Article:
We have a long day in prospect and may need an early start for the longest section of the Inlandsbanan, for which we plan to use an Inlandsbanan locomotive. At Ulriksfors we see the short branch from Strömsund trail in. This will be covered later in the tour, but for now we continue to Hoting, a major forestry center where a freight line heads for Forsmo. That too comes later, so we continue north through Dorotea and Vilhelmina – both middle names of a queen of Sweden – keeping a look out for reindeer on the tracks as they are quite common on the line. After Storuman, sited on the lake of the same name, the second of the connecting lines to the upper Norrland main line diverges right towards Lycksele. A steam train operates in summer between Slagnäs and Arvidsjaur and we will probably see it at some point. We must run round at Arvidsjaur, so there will be time to visit the Inlandsbanen museum in the station building. There is a second road/ rail bridge now over the Piteälven before we cross the Arctic circle at milepost 151 – pausing briefly at the large sign. By now everyone will be looking forward to arriving at Gällivare the northern end of the Inlandsbanan, and of course, no matter how late we arrive it will still be light! The hardy or insomniac may wish to photograph the station clock at midnight.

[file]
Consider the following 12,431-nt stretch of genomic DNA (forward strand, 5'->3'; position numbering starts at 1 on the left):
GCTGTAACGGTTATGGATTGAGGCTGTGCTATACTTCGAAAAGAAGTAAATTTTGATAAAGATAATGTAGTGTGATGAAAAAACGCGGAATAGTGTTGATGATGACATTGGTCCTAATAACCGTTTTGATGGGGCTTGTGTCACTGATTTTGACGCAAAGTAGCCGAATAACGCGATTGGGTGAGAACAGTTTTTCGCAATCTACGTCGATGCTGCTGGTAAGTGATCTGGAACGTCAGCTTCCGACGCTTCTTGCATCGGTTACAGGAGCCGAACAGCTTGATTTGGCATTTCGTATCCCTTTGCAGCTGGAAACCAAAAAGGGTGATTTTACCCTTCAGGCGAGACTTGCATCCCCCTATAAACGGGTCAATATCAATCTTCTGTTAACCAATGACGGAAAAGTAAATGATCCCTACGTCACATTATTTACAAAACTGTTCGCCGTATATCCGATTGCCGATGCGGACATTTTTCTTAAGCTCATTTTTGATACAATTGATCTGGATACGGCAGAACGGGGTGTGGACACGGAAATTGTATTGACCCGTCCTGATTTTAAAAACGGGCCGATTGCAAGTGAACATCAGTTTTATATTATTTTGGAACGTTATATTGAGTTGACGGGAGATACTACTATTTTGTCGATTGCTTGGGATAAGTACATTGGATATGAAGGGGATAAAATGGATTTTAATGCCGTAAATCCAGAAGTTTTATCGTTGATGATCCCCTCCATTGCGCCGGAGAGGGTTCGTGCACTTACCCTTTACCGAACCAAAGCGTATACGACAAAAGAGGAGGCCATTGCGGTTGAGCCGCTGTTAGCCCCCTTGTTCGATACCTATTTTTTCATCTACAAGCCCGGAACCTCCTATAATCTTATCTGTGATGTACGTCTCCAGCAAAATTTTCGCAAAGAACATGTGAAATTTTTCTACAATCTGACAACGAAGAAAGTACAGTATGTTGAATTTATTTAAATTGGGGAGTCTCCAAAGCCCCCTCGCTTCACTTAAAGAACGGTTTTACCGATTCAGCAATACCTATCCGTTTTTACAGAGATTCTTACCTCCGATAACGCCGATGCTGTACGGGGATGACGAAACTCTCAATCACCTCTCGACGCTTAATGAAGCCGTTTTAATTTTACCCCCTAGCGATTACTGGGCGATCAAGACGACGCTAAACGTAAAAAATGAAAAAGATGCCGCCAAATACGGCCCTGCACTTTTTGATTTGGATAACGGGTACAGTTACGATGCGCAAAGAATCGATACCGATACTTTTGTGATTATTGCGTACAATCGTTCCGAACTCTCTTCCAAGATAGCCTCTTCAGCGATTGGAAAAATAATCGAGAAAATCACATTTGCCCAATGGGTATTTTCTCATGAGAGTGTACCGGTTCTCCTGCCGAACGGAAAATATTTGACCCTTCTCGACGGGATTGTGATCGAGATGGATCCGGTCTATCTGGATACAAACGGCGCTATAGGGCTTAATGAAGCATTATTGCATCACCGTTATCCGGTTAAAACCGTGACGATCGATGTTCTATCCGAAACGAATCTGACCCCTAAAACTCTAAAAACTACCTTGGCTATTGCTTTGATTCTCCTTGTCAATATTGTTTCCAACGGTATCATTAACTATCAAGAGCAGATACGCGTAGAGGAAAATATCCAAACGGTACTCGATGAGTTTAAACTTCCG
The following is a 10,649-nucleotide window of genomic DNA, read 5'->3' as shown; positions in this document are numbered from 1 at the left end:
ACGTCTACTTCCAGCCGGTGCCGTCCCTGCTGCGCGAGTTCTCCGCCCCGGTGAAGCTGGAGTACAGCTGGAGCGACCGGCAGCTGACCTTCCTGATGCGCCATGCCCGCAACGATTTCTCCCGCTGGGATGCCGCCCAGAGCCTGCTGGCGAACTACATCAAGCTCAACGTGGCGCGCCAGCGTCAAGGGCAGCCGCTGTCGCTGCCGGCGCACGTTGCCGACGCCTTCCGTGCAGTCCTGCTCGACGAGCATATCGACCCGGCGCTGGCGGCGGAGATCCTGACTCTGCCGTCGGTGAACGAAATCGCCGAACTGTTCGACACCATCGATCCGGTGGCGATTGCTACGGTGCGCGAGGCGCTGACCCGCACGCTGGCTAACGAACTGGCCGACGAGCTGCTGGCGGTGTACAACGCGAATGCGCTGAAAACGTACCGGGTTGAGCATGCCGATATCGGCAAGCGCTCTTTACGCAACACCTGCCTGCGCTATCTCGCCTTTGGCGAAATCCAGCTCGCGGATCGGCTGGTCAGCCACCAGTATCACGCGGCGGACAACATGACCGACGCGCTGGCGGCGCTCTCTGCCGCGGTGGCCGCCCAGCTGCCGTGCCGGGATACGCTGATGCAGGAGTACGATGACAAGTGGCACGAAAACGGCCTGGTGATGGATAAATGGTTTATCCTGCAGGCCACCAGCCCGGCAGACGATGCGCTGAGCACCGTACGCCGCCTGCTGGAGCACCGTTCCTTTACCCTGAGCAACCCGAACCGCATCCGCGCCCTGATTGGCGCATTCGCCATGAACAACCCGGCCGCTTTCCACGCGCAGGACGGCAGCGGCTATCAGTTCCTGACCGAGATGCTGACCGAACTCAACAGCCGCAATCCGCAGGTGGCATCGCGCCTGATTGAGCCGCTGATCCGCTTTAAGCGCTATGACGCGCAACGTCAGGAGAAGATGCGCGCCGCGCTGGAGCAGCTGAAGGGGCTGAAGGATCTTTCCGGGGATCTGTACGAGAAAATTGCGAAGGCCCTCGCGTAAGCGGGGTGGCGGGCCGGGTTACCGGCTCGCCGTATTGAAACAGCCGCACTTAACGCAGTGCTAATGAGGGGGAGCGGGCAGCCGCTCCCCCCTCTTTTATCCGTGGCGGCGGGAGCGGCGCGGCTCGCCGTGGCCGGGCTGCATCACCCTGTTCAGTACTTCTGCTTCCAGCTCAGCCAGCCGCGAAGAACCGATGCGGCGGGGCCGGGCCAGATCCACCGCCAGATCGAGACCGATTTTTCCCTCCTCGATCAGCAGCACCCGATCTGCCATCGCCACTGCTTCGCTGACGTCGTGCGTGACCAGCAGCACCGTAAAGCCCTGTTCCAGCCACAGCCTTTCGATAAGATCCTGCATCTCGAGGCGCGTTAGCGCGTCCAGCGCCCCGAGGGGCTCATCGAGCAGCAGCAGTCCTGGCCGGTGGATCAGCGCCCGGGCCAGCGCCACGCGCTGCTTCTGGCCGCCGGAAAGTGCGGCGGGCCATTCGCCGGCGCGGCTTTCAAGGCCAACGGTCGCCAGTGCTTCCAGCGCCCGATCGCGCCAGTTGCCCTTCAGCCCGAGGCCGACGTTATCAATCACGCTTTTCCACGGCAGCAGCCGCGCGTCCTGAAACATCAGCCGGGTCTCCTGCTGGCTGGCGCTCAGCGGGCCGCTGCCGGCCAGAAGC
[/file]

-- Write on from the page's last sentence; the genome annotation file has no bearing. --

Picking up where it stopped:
Day 4 Monday July 16: (B)

Today is an easier day as we travel south down the Malmbanan (the famous Iron Ore railway) through Boden to Luleå, using authentic Malmbanan power in the form of the Dm3 triple electric locomotive normally to be found at the Norrbottens railway museum. Luleå is a coastal city in Swedish Lapland, known for the Gammelstad Church Town, a cluster of well-preserved wooden houses and the stone Nederluleå Church from the 1400s. Arrangements are being progressed for a short freight line tour in the afternoon visiting the end of the Iron ore railway at the unloading terminal of Sandskär, and the museum railway branch from Gammelstad to Karlsvikshyttan where there will be the possibility to visit the Norrbottens railway museum. If it is available English Electric built shunter V1 Nr3 will be requested. Luleå is the major rail center for the north of Sweden and there should be plenty of locos stabled as well as IORE double electrics passing through with iron ore wagons.


Day 5 Tuesday July 17: (B)